Saturday, April 23, 2011

I Am an Ultrarunner! - Chapter Three/The End is Here

The clock said 10:45 pm as I strode out of camp for the fifth time.  Little did I know what lay on the trail ahead.  Had someone asked me if I were prepared for what unfolded on this loop I would have said no, but would have charged ahead anyway.  This is what I came for as Scott Jurek is known to say.  Pain was to be expected.  The physical is brutal, whether one chases a PR in a road 5k or is on a quest for a Boston Qualifier in a marathon.

What I find lacking in the shorter distances - yes, 26.2 miles is now short for me - is time to experience and deal with emotional challenges.  The marathon field can sweep you to the finish so long as you stay on your feet.  Running with hundreds or thousands or tens of thousands has that effect.  Hell, my BQ in February was due in part to the 3h10m pacer practically crawling up my back over the final 2/10 of a mile.

I did not have the luxury of a pacer yet.  Still on my own.  Lars, my pacer stopped by after my third loop to check on my times.  I felt the night would be fine but knew he would be necessary to cover the final twenty-five miles.  So the plan was to text him a time to show up for the final two loops.  Before Loop Five I sent a message asking that he show up a seven o'clock to begin number six.  Seemed reasonable enough given that my knee was looser.  Unfortunately that loose easy feeling would not last.  

In fact any chance at feeling good evaporated in the night before I escaped the glow of the campfire.

From the first true step into this loop my right knee felt worse that before.  I find that any attempt to describe the pain in the joint is sadly insufficient.  While I speculated about the nature of the injury earlier in the day, I was not completely aware of what it was - ITB.  

Iliotibial Band Syndrome.

Fuck.  Me.  


I have experienced knee pain before.  This was an entirely different kind of hell.  The mud was not a bother.  The cold was not a problem.  The very fact that I was still on the course was the issue.  Any downgrade was excruciating.

I shall apologize now to any and all ITB sufferers for my April Fools Day joke.  Very poor decision.  Bad karma.  Rotten mojo.

I knew I was screwed when the first aid station was not reached in less than 90 minutes.  Of course it was nearing midnight and I needed to be careful, but I had sufficient light from my headlamp.  I just could not make steady headway with the knee.  It took two hours to reach aid station #1.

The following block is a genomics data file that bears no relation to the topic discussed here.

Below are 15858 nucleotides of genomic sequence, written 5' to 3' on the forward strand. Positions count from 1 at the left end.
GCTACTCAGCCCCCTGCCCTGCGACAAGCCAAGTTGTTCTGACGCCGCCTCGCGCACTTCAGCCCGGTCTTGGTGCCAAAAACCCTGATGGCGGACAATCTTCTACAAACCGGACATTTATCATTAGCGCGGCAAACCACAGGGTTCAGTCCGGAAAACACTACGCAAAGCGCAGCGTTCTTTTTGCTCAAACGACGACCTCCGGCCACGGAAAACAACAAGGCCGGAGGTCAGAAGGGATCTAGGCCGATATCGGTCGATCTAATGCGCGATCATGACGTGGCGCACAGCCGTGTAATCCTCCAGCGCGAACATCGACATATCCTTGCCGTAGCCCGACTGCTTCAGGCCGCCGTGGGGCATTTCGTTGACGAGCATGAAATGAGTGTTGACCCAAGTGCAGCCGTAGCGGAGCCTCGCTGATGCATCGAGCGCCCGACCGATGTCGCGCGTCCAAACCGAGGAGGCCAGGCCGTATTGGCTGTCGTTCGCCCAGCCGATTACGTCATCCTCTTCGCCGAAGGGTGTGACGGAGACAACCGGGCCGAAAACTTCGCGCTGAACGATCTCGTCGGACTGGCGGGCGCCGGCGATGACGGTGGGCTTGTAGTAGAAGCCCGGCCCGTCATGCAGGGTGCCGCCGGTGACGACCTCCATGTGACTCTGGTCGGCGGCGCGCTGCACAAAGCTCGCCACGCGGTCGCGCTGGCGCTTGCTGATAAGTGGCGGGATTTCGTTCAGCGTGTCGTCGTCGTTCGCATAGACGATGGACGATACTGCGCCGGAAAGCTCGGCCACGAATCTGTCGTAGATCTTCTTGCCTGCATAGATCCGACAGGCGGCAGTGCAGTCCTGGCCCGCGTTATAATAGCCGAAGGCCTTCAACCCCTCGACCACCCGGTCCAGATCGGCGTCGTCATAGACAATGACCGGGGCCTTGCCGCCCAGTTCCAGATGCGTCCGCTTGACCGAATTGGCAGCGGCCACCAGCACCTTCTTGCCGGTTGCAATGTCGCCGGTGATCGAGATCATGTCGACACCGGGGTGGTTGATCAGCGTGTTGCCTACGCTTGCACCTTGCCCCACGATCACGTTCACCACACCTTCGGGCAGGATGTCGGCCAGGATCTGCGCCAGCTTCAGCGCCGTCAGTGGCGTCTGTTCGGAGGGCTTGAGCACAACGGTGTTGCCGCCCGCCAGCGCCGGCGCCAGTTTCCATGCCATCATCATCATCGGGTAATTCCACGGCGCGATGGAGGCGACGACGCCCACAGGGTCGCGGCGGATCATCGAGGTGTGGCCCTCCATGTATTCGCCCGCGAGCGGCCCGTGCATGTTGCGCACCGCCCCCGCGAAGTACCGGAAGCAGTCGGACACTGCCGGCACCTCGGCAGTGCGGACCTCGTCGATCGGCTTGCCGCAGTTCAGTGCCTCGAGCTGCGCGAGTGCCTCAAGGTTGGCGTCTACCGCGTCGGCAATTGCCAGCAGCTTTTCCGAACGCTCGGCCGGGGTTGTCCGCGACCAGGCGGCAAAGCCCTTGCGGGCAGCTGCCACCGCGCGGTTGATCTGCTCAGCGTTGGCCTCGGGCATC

By the time I reached the point that I assumed was halfway I was three hours into the loop.  It is obvious that I am on a six hour trip.  The wheels are officially off.  My mind begins to reel.

The problem with being alone is I have no one to distract me.  No calming voice to talk me down from the ledge.  No one to say it will be OK.  Even the iPod has lost its appeal.  I was entering a very low place.

So the pain of the knee was causing me to stop dead every few minutes.  I didn't know how to stretch the ITB so I just kept walking.  Stopped went the pain got too much and started again once it subsided.  It was in the final three hours that I really broke down.

I chose this race for numerous reasons, some of which I'll go into later.  All of which seemed extremely valid prior to leaving for Portland.  They all remained valid once I was on the trail.  But only one reason kept me moving.

My wife.

Without Andria this trip would not have been possible.  Without her a great many things would not be possible.  Life without her is one of my greatest fears.  The emotional dam burst when I played out the call home.  The knee would make one hundred miles impossible.  Stopping short would be a failure.  In my mind at least.  Not getting that buckle would make this trip a waste of time.  Anything less than one hundred miles would be a colossal waste of money.  Everything had been built up in my mind to get that trophy.  It would validate everything.  Even if you don't understand what the buckle represents you know the buckle means something B-I-G.  Now I would have to explain to Andria why I had to quit.

To quit...

Something I am all too familiar with...

Quitting is one reason I went to Port Gamble.  To learn how not to quit...

Every time the thought of talking with Andria entered my head I doubled over in pain.  Imagine the worst stomach cramps possible.  However this pain was not physical.  Sure, the knee continuously reminded me it still connected two leg bones together (the first person to point out my error in anatomy will get a personalized Fuck You via FedEx overnight shipping) and continued to be overwhelming.  But the emotional pain was something else entirely.  I always stopped quickly though, fearful that another runner would appear from the darkness and crash my little party.

I'll say now that other than at the two aid stations I never saw another soul from the moment I left camp till I returned.  That is a long time to be alone in emotional misery.  Granted, Aron Ralston was in a much deeper situation when he cut his arm off, but dammit, this is my moment.

Combine the physical pain of the knee and the emotional anguish in my mind with the absolute dreadful nature of the loop's back half.  The gravel jeep road winded on and on after the second aid station.  There were not many landmarks so I could never gauge how far I had to go, other than rough guesstimates based on time.